The week that was
* Trips & Tours
* Mountain Man
* Forts of South Africa (Part 2)
* Pass of the week
* Words of Wisdom
Trips, Tours & Training
It would seem Covid 19 has unleashed an unprecedented need to travel amongst the population. All of our current tours are fully booked, which is a symptom of a need to travel. Our newest tour - a one day affair - is focused on driver training and basic 4x4 tuition. We had no idea there was such a big demand and of course, even though our August 23rd training day is fully booked, we will certainly be creating more of these days.
Some weeks ago we mentioned a joint venture with a Gauteng based company who will be running mountain pass tours, but much more on a 4x2 basis. We are busy fine tuning all the technical details and with a bit of luck MPSA will soon be offering tours in Gauteng, Mpumalanga and Limpopo under the capable leadership of Johan Badenhorst.
A good friend of mine, Kuba Miszewski, who lives in the Hawequas mountains near Wellington, sent me an interesting photo, which I decided to post on our social media platforms. The results were astounding. On Facebook at the time of this newsletter's publication, the post has had an astonishing 352,000 views in 48 hours. This is an outright record since we started our social media pages in 2012. Here is the photo and caption. You decide!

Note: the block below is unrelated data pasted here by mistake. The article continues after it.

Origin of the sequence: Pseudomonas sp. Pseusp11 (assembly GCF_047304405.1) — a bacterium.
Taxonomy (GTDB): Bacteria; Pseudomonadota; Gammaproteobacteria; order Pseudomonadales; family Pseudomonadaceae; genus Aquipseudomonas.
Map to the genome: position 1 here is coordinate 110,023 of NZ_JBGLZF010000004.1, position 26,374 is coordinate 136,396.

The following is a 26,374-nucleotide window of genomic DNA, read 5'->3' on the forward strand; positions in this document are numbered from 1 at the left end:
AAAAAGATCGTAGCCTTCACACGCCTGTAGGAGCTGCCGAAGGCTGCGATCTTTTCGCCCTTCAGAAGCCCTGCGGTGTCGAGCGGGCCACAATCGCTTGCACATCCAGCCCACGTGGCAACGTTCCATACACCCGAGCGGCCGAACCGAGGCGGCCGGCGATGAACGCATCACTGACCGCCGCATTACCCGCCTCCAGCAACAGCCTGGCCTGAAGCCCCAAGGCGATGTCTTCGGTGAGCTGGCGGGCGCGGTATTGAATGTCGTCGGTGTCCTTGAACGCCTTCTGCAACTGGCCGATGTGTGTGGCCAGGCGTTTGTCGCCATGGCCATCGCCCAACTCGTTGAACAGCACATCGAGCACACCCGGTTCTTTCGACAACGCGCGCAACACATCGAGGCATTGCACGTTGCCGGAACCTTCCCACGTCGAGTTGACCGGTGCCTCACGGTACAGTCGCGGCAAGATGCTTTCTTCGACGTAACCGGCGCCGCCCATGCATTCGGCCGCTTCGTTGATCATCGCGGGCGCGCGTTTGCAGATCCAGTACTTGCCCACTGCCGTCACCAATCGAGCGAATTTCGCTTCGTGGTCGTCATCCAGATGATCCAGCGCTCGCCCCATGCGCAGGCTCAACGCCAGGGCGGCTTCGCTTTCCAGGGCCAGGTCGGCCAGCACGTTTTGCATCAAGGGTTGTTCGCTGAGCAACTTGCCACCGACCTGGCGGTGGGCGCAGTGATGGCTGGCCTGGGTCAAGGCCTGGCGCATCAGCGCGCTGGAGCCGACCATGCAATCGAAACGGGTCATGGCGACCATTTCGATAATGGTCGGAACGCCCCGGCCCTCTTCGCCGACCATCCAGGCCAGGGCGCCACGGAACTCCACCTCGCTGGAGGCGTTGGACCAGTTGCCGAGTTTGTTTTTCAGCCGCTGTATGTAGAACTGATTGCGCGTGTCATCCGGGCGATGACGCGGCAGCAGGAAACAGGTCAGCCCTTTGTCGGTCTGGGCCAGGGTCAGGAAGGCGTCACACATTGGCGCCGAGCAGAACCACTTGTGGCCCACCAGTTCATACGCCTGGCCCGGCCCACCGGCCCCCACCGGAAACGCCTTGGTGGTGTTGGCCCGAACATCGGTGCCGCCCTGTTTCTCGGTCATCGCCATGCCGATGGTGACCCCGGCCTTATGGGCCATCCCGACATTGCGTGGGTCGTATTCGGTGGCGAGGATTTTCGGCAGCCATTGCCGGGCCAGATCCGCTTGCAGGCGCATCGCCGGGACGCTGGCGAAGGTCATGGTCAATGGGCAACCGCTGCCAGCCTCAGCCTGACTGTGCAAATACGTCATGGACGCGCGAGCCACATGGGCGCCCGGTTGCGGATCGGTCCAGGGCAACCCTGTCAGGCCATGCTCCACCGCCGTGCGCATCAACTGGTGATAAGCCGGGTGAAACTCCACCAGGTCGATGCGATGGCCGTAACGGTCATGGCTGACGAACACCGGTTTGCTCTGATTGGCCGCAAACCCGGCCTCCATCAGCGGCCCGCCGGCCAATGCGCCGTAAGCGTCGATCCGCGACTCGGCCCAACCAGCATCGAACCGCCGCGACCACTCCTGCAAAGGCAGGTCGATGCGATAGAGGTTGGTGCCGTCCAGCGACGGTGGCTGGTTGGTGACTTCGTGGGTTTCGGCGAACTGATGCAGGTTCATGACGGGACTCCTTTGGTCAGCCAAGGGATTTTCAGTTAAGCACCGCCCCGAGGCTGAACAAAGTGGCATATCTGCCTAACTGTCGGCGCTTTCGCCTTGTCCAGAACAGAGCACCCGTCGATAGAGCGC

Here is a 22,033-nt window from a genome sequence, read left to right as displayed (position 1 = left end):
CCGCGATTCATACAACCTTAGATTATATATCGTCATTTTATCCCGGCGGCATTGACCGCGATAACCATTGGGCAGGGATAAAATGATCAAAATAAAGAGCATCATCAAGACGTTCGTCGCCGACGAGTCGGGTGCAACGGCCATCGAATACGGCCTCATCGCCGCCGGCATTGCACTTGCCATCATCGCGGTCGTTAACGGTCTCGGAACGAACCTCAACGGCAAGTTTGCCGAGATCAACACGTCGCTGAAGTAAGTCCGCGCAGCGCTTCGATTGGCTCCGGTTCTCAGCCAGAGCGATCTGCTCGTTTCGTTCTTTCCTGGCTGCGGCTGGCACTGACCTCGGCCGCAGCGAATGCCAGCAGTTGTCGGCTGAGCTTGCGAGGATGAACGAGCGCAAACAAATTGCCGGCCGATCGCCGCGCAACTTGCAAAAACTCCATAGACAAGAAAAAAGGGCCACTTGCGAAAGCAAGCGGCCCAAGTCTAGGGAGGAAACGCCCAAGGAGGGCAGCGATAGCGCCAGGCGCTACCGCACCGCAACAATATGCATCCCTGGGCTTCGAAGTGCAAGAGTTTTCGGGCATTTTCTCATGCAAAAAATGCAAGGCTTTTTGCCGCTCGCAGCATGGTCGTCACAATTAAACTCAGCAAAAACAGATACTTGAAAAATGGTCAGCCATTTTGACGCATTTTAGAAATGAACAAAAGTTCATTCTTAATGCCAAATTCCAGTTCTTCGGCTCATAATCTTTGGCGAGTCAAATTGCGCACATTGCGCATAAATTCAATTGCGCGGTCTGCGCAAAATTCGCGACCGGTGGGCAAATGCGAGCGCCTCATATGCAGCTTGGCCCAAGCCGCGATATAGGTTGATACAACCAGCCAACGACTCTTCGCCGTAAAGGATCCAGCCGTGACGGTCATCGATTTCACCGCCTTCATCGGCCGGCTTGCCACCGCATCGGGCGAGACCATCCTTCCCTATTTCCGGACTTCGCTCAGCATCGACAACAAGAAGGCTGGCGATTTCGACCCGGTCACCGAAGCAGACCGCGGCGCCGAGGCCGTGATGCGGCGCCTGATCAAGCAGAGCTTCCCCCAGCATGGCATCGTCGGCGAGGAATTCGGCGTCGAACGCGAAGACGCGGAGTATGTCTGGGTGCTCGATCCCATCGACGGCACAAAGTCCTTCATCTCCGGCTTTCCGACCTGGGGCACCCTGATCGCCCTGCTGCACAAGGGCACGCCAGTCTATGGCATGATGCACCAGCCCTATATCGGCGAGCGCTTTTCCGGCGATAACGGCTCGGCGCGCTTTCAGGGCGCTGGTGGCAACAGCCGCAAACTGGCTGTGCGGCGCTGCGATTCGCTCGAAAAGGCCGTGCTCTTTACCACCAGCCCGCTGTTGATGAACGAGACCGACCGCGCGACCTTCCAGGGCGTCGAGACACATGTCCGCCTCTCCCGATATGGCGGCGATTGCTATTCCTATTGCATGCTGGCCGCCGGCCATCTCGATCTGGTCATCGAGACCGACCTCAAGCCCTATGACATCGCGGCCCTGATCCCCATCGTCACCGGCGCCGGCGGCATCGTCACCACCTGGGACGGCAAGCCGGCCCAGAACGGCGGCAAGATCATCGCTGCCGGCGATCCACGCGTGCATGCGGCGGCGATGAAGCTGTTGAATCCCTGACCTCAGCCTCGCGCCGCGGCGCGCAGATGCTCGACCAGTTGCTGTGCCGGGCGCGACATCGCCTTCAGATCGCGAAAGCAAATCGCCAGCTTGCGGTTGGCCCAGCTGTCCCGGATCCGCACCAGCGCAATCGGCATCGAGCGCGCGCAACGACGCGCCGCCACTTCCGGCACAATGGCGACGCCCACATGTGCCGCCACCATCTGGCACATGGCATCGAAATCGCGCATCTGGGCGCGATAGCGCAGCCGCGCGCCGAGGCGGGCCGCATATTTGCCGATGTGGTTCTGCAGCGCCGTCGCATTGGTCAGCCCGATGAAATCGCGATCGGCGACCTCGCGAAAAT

Did you know that “Hawequa” is actually Koisan for “The man in the Mountain”. On occasion at Equinox in the late afternoon, this man can be seen in the mountain behind Wellington, on the way to Bain's Kloof Pass. Hat Tip: Kuba Miszewski
The much anticipated anti-cyclone with its gale force winds turned into nothing but a weak cold front with a few rain squalls (in the Western Cape), but it did deliver a massive drop in temperatures. Some good rains have been reported in the drought stricken Eastern Cape. The system appears to have picked up speed as it heads up the KZN coast with forecasted speeds of 50 knots. (About 90 kph)
Forts of South Africa (Part 2)
The Martello Tower, Fort Beaufort. In 1794 a round tower at Cape Mortella in Corsica was only captured with great difficulty by the British. The sturdy design was subsequently used for the coastal defense of England when threatened by invasion during the Napoleonic Wars and over 70 ‘Martello’ Towers were erected. The plans for the Martello Tower at Fort Beaufort, originally proposed for Grahamstown, were certified as correct in April 1857 at which time the tower was presumably completed.
Martello Tower, Fort Beaufort Emplacement for rotating canon at top of tower.
POST RETIEF, 1836 – 1878
This Post is magnificently situated in the Winterberg on a plateau at the foot of the Didima Mountains where it guards the head of the pass that drops steeply down into the Blinkwater Valley, the last home of Piet Retief in the Cape.
Sir Benjamin Durban wrote: ‘when in 1836 I caused a military post to be established in the Winterberg, I named it Retief…This Gentleman, Mr. Retief, is the same whom in the latter end of 1835 I appointed Field Commandant, for this active and judicious conduct at a period of difficulty and anger.